We give the Toyota Fortuner a future by reviving a name from the past
- shares

Oh Fortuner.

If there was ever a car that seemed to snatch defeat from the jaws of victory in the Australian new car market, it is Toyota’s HiLux-based 4WD wagon, the Fortuner.

Launched in 2015, the Toyota Fortuner had all the right components for success. A seven-seat, off-road wagon from Australia’s top-selling manufacturer based on the country’s highest-selling vehicle, in a sales category which makes up approximately 10 per cent of all annual new-car purchases – it was almost too good to be true.

And, well, it was. Fortuner sales peaked in 2016 at 3871 and declined from there. So much so that, so far this year, just 933 have been sold.

It has been a tough time, sure, but when you consider the Toyota Hilux has sold 12,465 units, the Landcruiser Prado 6528 and Kluger 3551, it really highlights how far off the pace the Fortuner is.

In fact, of all the other ute-based wagons, the Fortuner has been outsold by the Ford Everest (2024), Isuzu MU-X (2359) and Mitsubishi Pajero Sport (2272). Only the Holden Trailblazer (867) falls short, and well… they don’t sell that anymore.

Why didn’t it succeed? Basically, every other option was better.

At its price point (Crusade is $58,290 plus on-roads), you’re better off with a Prado. In its class, you’re going to get more value from an MU-X or more updated technology from a Pajero Sport.

It isn’t very well packaged as the ride is too firm for a family car, and the third-row seats hinge to the side when not in use, compromising the load area and rearward vision.

Plus, the exterior design wasn’t to all tastes and let's not even start on the ‘burgundy’ seat trim.

But we have an idea to fix this, and it won't take much.

Bring back the 4Runner

Back in 1984, you could buy a two-door Toyota HiLux 4Runner, which was basically a 4X4 HiLux with a back seat, a removable fibre-glass canopy and cool stickers. Salvatore, in our media team, even owns one!

In 1990, the HiLux name was dropped from the model, but the 4Runner kept the ute’s mechanical underpinnings to become a four-door off-road family wagon.

You know, like a Fortuner.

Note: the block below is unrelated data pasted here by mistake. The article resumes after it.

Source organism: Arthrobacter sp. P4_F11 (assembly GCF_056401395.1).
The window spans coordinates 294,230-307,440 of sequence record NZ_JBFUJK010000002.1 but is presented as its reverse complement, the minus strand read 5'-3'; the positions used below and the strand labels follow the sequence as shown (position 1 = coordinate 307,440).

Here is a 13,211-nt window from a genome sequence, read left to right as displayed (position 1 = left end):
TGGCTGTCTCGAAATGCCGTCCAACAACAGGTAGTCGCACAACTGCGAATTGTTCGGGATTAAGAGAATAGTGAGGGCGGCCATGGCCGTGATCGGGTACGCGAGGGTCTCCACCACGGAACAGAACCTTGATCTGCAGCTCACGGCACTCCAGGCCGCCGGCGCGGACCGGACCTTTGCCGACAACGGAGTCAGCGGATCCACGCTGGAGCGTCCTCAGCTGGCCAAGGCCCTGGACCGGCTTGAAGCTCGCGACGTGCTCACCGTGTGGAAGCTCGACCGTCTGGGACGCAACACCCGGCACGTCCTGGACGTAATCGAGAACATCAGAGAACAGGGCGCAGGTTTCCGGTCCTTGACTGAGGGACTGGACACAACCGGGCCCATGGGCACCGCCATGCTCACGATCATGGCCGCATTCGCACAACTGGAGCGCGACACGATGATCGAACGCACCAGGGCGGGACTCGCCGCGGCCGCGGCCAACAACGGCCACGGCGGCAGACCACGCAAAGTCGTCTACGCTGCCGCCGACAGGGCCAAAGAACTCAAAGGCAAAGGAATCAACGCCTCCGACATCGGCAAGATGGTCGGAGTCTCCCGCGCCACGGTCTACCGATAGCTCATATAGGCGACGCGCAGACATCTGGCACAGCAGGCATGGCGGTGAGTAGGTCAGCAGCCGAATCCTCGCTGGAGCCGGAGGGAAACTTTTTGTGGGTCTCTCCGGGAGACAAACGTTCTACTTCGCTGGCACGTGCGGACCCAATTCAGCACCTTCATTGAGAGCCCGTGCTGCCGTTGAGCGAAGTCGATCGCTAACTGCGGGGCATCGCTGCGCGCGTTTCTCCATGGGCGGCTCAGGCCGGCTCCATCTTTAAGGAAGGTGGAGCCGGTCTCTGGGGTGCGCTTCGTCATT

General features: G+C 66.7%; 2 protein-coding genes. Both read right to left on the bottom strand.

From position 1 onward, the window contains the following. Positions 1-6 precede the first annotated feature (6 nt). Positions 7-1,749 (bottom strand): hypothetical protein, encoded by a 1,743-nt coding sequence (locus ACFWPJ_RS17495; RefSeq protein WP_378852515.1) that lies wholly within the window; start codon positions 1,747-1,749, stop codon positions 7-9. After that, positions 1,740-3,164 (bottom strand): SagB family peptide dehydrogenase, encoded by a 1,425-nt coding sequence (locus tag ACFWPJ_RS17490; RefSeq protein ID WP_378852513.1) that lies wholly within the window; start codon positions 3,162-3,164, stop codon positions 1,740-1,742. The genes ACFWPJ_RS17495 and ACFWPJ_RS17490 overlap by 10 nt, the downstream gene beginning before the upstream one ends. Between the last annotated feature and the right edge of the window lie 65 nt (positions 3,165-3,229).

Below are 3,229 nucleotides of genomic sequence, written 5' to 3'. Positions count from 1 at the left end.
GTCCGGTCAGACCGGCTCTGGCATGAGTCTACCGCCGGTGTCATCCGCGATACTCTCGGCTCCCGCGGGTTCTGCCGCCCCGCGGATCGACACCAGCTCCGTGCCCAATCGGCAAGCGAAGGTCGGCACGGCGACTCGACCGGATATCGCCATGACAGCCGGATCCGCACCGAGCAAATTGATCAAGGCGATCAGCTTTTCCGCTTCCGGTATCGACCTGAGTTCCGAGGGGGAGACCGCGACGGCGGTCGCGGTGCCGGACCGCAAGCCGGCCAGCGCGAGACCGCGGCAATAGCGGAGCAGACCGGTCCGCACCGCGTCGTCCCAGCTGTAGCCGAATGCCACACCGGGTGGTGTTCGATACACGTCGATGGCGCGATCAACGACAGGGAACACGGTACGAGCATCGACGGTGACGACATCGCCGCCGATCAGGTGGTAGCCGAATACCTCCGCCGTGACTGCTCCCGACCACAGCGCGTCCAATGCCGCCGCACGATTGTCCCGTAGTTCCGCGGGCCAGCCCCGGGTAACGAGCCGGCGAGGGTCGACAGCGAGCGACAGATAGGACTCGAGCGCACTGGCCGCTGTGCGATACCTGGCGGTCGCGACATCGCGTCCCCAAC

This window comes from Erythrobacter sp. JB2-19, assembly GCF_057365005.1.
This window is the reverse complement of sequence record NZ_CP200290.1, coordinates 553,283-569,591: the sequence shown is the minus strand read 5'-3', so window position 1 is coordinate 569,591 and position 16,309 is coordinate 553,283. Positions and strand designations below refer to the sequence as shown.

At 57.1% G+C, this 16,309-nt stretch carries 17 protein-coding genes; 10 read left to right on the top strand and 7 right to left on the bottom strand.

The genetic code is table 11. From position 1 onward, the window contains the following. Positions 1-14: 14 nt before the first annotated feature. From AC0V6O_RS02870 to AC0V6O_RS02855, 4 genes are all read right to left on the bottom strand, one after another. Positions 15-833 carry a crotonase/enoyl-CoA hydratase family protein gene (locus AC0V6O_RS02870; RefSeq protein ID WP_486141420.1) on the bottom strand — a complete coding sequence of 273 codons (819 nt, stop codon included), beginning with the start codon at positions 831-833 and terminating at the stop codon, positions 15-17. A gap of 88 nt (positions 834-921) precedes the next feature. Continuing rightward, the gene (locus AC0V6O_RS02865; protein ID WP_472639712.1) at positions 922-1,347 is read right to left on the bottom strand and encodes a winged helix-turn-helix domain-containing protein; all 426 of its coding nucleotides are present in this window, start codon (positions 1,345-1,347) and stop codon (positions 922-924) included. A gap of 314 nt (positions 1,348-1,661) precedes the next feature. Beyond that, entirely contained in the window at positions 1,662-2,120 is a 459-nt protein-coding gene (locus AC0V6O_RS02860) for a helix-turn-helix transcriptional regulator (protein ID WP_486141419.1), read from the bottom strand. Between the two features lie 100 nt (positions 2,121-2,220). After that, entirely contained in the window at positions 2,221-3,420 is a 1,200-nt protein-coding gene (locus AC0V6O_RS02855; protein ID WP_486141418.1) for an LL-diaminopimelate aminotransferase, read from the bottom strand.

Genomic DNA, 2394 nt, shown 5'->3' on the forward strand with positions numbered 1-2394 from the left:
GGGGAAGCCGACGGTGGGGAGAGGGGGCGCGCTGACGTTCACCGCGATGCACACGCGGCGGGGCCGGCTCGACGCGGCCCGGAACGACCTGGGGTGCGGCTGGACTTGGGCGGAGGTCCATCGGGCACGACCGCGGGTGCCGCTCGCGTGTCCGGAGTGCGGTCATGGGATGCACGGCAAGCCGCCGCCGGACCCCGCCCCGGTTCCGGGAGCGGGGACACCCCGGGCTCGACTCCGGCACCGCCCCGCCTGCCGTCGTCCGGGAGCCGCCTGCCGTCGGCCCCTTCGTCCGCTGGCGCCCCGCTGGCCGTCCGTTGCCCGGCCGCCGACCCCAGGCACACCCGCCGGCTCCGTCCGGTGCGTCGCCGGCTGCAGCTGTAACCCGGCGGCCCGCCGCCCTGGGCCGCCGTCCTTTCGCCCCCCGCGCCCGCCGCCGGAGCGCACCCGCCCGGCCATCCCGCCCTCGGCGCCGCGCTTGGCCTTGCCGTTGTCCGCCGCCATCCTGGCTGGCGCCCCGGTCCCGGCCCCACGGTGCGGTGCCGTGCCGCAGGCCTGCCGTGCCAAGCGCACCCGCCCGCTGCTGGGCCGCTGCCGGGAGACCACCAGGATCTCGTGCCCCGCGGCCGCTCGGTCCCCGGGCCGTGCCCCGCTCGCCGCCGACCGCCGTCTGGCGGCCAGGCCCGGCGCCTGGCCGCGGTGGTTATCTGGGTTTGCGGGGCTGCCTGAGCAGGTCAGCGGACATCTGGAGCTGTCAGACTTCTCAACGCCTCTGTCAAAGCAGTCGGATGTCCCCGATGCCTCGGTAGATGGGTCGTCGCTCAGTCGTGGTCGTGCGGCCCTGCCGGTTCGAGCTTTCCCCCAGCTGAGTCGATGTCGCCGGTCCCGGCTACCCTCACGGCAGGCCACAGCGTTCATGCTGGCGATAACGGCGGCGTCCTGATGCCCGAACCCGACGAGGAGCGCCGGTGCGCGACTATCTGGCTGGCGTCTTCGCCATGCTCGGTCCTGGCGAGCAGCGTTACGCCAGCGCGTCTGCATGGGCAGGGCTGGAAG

Grey-market imports called HiLux Surf (which was essentially the same but could be had with a 3.0-litre diesel) also found their way here.

The 4Runner stayed on sale until 1996, after which it was replaced in showrooms by the LandCruiser Prado.

And, while you can still buy a 4Runner in other markets (based on the 150-Series Prado), we haven’t seen the badge locally now for nearly 25 years.

So why not trade on this nameplate equity and bring the 4Runner back?

The 2021 Toyota Fortuner 4Runner has a pretty cool ring to it, no?

We think you could build on the entry-level Fortuner GX, add some contrasting trim, decals and a bit more of a retro lifestyle vibe to make a family-friendly 4Runner appeal to sub-$50k wagon buyers.

Offer a different seat trim (please), and bring back the manual transmission option (last available in 2018) to set the 4Runner as a ‘one-up-from-base’ lifestyle spec.

Make those side-stowable third-row seats easily removable (or even optional), roll in the announced updates to the Hilux’s tech and driveline, add a larger sidewall tyre for better ride comfort and we might just start to see these things find a market.

We know the HiLux platform performs well off-road, and has a great reputation for reliability, so why not make it ‘fun’?

While we’re here too, we imagined what a modern two-door 4Runner would look like, with a removable fibreglass canopy and, even more stickers.

While this one would require a full re-engineer, we think our four-door 2021 Toyota Fortuner 4Runner is a much more viable option.

What are your thoughts? Would you consider a ‘fun again’ Toyota 4Runner in a modern guise?

Let us know in the comments below.